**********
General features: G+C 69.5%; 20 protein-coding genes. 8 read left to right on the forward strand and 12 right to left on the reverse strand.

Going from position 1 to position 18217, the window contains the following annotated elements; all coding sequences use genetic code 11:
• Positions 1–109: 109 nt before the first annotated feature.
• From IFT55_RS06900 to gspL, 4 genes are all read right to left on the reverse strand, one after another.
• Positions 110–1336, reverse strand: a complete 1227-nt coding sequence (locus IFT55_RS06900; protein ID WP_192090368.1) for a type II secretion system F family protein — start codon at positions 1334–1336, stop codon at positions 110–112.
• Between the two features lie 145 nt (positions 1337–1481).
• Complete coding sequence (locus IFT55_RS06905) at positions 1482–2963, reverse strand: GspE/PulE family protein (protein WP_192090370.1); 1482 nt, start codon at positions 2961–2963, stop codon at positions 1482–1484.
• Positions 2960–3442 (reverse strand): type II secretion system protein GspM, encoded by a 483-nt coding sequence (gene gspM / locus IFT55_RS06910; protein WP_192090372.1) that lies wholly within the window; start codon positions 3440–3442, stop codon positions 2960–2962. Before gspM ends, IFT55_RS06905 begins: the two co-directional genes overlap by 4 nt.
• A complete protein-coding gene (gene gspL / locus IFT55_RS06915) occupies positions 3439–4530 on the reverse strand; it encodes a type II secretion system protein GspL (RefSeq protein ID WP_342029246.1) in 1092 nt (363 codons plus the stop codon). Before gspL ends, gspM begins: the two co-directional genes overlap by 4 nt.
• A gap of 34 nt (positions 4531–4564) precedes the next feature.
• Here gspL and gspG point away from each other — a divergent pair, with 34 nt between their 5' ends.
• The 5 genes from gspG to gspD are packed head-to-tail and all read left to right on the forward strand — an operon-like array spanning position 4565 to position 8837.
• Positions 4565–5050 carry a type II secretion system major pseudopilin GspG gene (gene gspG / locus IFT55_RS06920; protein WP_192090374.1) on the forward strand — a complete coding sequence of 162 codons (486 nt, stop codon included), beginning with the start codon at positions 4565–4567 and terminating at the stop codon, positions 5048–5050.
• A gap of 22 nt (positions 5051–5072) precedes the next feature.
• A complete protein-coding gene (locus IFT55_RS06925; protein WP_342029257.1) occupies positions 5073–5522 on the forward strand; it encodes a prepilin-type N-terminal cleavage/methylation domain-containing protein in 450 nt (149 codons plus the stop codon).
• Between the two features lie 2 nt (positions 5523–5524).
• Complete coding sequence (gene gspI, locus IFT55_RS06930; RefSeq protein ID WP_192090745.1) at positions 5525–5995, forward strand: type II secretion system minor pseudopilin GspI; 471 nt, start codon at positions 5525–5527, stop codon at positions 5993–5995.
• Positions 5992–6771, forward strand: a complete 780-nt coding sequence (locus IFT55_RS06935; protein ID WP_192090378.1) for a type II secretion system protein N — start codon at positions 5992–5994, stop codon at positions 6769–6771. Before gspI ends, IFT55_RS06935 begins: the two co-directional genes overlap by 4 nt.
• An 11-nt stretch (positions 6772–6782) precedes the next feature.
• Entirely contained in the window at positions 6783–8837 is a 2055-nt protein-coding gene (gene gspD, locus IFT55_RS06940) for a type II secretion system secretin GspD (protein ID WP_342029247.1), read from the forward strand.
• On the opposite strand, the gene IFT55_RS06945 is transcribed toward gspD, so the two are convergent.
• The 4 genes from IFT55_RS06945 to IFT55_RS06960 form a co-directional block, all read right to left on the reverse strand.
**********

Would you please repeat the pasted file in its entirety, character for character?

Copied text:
General features: G+C 69.5%; 20 protein-coding genes. 8 read left to right on the forward strand and 12 right to left on the reverse strand.

Going from position 1 to position 18217, the window contains the following annotated elements; all coding sequences use genetic code 11:
• Positions 1–109: 109 nt before the first annotated feature.
• From IFT55_RS06900 to gspL, 4 genes are all read right to left on the reverse strand, one after another.
• Positions 110–1336, reverse strand: a complete 1227-nt coding sequence (locus IFT55_RS06900; protein ID WP_192090368.1) for a type II secretion system F family protein — start codon at positions 1334–1336, stop codon at positions 110–112.
• Between the two features lie 145 nt (positions 1337–1481).
• Complete coding sequence (locus IFT55_RS06905) at positions 1482–2963, reverse strand: GspE/PulE family protein (protein WP_192090370.1); 1482 nt, start codon at positions 2961–2963, stop codon at positions 1482–1484.
• Positions 2960–3442 (reverse strand): type II secretion system protein GspM, encoded by a 483-nt coding sequence (gene gspM / locus IFT55_RS06910; protein WP_192090372.1) that lies wholly within the window; start codon positions 3440–3442, stop codon positions 2960–2962. Before gspM ends, IFT55_RS06905 begins: the two co-directional genes overlap by 4 nt.
• A complete protein-coding gene (gene gspL / locus IFT55_RS06915) occupies positions 3439–4530 on the reverse strand; it encodes a type II secretion system protein GspL (RefSeq protein ID WP_342029246.1) in 1092 nt (363 codons plus the stop codon). Before gspL ends, gspM begins: the two co-directional genes overlap by 4 nt.
• A gap of 34 nt (positions 4531–4564) precedes the next feature.
• Here gspL and gspG point away from each other — a divergent pair, with 34 nt between their 5' ends.
• The 5 genes from gspG to gspD are packed head-to-tail and all read left to right on the forward strand — an operon-like array spanning position 4565 to position 8837.
• Positions 4565–5050 carry a type II secretion system major pseudopilin GspG gene (gene gspG / locus IFT55_RS06920; protein WP_192090374.1) on the forward strand — a complete coding sequence of 162 codons (486 nt, stop codon included), beginning with the start codon at positions 4565–4567 and terminating at the stop codon, positions 5048–5050.
• A gap of 22 nt (positions 5051–5072) precedes the next feature.
• A complete protein-coding gene (locus IFT55_RS06925; protein WP_342029257.1) occupies positions 5073–5522 on the forward strand; it encodes a prepilin-type N-terminal cleavage/methylation domain-containing protein in 450 nt (149 codons plus the stop codon).
• Between the two features lie 2 nt (positions 5523–5524).
• Complete coding sequence (gene gspI, locus IFT55_RS06930; RefSeq protein ID WP_192090745.1) at positions 5525–5995, forward strand: type II secretion system minor pseudopilin GspI; 471 nt, start codon at positions 5525–5527, stop codon at positions 5993–5995.
• Positions 5992–6771, forward strand: a complete 780-nt coding sequence (locus IFT55_RS06935; protein ID WP_192090378.1) for a type II secretion system protein N — start codon at positions 5992–5994, stop codon at positions 6769–6771. Before gspI ends, IFT55_RS06935 begins: the two co-directional genes overlap by 4 nt.
• An 11-nt stretch (positions 6772–6782) precedes the next feature.
• Entirely contained in the window at positions 6783–8837 is a 2055-nt protein-coding gene (gene gspD, locus IFT55_RS06940) for a type II secretion system secretin GspD (protein ID WP_342029247.1), read from the forward strand.
• On the opposite strand, the gene IFT55_RS06945 is transcribed toward gspD, so the two are convergent.
• The 4 genes from IFT55_RS06945 to IFT55_RS06960 form a co-directional block, all read right to left on the reverse strand.